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Publication numberUS7854009 B2
Publication typeGrant
Application numberUS 10/459,964
Publication dateDec 14, 2010
Filing dateJun 12, 2003
Priority dateJun 12, 2003
Also published asUS20050005110
Publication number10459964, 459964, US 7854009 B2, US 7854009B2, US-B2-7854009, US7854009 B2, US7854009B2
InventorsMoom Ju Kim, William G. White
Original AssigneeInternational Business Machines Corporation
Export CitationBiBTeX, EndNote, RefMan
External Links: USPTO, USPTO Assignment, Espacenet
Method of securing access to IP LANs
US 7854009 B2
Abstract
Protection against spoofing is provided in a LAN having at least two service classes, where one service class includes allows access to the LAN, the internet, and the intranet containing the LAN and a more limited service class which allows access to the LAN and the internet but not the intranet databases. A user gains access to the LAN using his or her ID which identifies the user's access level. To prevent limited access users from gaining access to the intranet by changing addresses, the system continuously performs periodic checks for address changes. If there is an address change, the port assigned to, or used by the user, is disabled throwing the user off the LAN prior to his or her obtaining the requested data.
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Claims(17)
1. A system for internal and Internet communication comprising:
an intranet with a connection through a firewall to the internet;
a plurality of databases requiring differing user security authorization levels to access their contents on the intranet;
an intranet security database listing of clearance levels for intranet users having a user ID and active codeword along with their assigned port locations identified by their MAC and IP addresses;
a plurality of LANs within the intranet each having a separate security system response to a user ID and codeword in the intranet security database to any intranet user to assign a LAN port location to the any user and to provide periodic comparisons of the any user's MAC and IP address while on-line against the any user's assigned port location MAC and IP addresses at a rate that a periodic comparison precedes any request of the any user for data in order to detect switching of ports by the any user prior to the accessing of any data by the any user wherein during the periodic comparisons the LAN security system compares data in its listings of LAN port locations in present use with the data for assigned LAN port locations of present users for disparities in assigned and on-line address locations of the any user; and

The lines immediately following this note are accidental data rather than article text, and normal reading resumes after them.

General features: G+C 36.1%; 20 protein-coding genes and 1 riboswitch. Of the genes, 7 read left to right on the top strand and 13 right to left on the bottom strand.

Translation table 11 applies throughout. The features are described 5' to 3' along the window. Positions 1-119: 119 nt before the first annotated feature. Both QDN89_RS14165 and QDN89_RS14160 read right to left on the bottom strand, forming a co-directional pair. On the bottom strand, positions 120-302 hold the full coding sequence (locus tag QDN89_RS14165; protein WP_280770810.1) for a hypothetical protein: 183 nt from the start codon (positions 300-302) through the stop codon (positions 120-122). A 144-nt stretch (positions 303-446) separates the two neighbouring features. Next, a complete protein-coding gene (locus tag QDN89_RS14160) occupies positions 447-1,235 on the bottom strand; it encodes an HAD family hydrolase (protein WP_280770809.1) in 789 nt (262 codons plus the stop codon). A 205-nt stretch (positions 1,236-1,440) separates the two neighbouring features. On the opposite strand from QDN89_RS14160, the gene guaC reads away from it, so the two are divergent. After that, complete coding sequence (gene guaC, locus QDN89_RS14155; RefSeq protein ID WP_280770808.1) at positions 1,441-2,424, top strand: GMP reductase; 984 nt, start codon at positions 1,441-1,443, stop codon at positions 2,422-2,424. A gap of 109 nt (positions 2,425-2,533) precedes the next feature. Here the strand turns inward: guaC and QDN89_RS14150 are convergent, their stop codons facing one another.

at least one computerized component configured to perform the following:
have the LAN security system assign a security ratings to port sites;
check the user ID and password of a prospective user of a particular port site to determine whether the user is an approved LAN user;
check the security level of the prospective user against the assigned security rating of the particular port site;
assign use of the particular port site to the prospective user in the case that the prospective user is an approved LAN user and has the appropriate security level at least matching the security level of the particular port site;
direct the prospective user to use a proper port site with a lower security rating in the case that the prospective user is an approved LAN user but does not have the appropriate security level to access the particular port site;
record IP and MAC of the particular port assigned to the prospective user;
use the recorded data to periodically compare an on-line port location of the prospective user against the user's assigned particular port site at a rate that assures the check proceeds the prospective users request for data;
shut down the prospective user's assigned port and used port location to prevent the transfer of data when the on-line port location is not the assigned port location of the prospective user; and
provide access when the on-line port location of the prospective user is the same as the location assigned the prospective user.
2. The system of claim 1, wherein the security system of any LAN disables any used port of that any LAN when any one of the periodic comparisons of that any used port does not show identity of data with the users assigned port location.
3. The system of claim 2, wherein the LAN security system assigns the port sites with fixed security ratings.
4. The system of claim 3, wherein the security system of a LAN assigns a security rating to a LAN port site based on a security level for a particular user previously assigned that port site.
5. A method for maintaining security in intranet and internet communication comprising:
providing a plurality of databases requiring differing user security levels to access their contents on the intranet;
an intranet security data base listing clearance levels for intranet users with a user ID and an active codeword along with a listing of approved LAN users with their port locations by their MAC and IP addresses;